I date my wanting-to-be-a-writer revelation to 1977 when I was in seventh grade. If memory serves (and it may not) that was the year I had a writing assignment on what I wanted to be. I wrote two papers, actually, one on being a veterinarian and one on being a writer. This was because, being a writer-type, I was already heavily neurotic and/or without esteem and just couldn’t bring myself to get up in front of my classmates and say I wanted to be a writer. I read my paper on being a vet. But I knew I was lying. Of course, that’s what being a writer is all about . . . making stuff up.

I started submitting stories that year. Everything I wrote got submitted. Those early, didn’t know what I was doing, outlandishly plotted, cliché-ridden stories all went out. And all came back. I kept at it. In 1987, following graduating from college during which I actually learned how to write, I scored my first professional publication. It had taken ten years, but I said to myself, well, got that first sale, that’s the hard one, now things are going to get easy. I’ll pause a moment to let the laughter die down.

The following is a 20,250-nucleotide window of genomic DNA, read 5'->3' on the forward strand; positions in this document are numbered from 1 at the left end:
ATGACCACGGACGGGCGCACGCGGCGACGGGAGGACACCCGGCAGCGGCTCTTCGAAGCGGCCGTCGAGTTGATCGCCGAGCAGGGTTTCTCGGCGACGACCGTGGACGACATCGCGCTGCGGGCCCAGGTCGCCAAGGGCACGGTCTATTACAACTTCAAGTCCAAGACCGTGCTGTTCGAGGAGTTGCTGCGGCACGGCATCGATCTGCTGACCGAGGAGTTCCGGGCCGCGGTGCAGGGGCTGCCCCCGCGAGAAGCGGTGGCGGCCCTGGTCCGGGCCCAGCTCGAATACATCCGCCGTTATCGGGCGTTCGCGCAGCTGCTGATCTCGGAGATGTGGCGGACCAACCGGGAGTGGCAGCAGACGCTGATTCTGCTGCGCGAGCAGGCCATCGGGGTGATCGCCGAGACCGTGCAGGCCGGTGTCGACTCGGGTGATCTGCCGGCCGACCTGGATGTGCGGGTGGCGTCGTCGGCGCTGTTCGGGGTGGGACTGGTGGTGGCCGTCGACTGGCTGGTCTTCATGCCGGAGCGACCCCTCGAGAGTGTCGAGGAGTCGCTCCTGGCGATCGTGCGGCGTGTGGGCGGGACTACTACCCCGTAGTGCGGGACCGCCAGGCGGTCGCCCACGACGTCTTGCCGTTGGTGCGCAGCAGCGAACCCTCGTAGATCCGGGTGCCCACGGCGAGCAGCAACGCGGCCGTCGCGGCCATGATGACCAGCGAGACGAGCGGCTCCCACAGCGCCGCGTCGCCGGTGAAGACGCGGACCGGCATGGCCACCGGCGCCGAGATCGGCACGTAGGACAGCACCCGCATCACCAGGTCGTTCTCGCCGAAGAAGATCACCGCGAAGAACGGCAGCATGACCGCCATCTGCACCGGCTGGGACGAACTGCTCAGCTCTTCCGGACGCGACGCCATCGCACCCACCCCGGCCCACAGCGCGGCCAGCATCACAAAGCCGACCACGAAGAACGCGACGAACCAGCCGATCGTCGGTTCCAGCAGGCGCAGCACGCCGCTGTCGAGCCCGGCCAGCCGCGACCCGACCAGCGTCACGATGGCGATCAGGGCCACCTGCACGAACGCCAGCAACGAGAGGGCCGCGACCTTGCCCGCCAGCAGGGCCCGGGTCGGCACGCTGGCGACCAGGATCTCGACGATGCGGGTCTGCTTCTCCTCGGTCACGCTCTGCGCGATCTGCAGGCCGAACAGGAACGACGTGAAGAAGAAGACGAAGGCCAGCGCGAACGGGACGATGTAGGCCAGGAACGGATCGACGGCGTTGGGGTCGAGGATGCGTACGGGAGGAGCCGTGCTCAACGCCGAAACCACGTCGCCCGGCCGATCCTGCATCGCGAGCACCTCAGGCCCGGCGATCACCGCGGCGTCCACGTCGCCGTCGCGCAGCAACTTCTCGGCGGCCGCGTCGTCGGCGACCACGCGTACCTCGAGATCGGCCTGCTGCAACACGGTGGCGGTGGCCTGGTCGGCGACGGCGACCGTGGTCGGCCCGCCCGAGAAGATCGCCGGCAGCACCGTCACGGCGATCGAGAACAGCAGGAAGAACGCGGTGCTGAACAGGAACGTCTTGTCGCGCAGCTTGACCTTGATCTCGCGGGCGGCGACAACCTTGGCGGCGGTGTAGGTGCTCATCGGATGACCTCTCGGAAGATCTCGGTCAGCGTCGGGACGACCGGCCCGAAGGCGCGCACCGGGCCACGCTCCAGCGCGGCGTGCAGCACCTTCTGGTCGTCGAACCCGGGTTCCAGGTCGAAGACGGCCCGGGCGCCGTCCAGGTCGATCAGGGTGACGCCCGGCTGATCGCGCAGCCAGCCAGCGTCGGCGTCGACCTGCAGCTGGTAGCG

I was back to the submission/rejection routine again. Had a smattering of poems and short stories published over the next several years, but it was 1996 before I got a substantial pay check again. And it was still pretty small. I struggled on. In the late 1990s I’d been at the writing thing for twenty years without much to show for it. I decided to take a break from submitting. I still dabbled in writing, but skipped being rejected. But I did keep writing one Star Trek story a year for the Strange New Worlds contest, which finally paid off in 2004. It had taken nearly thirty years, but I said to myself, well, got that first national sale with a major publisher, that’s the hard one, now things are going to get easy. I’ll pause a moment to let the laughter die down.

Had a second Strange New Worlds story in 2006. That time it had taken only two years between good bits. I said to myself . . . well, you get the picture. Got a third Star Trek story published in 2007. Okay, just one year. Got into a couple small press anthologies, started writing for Star Trek Magazine, things were picking up. Then it took until 2010 to get my first novella published, a three-year gap. Not that I wasn’t excited, and not that I don’t recognize that a lot of writers don’t get that far. But, still, thirty-three years from revelation to novel. I really need to pick up the pace. It would be nice to publish a full-length original novel while I’m still capable of holding up the book and reading it myself.

Started writing a story for a small press anthology the other day, and got a new idea for an urban fantasy novel last week. Time to get cracking!

 

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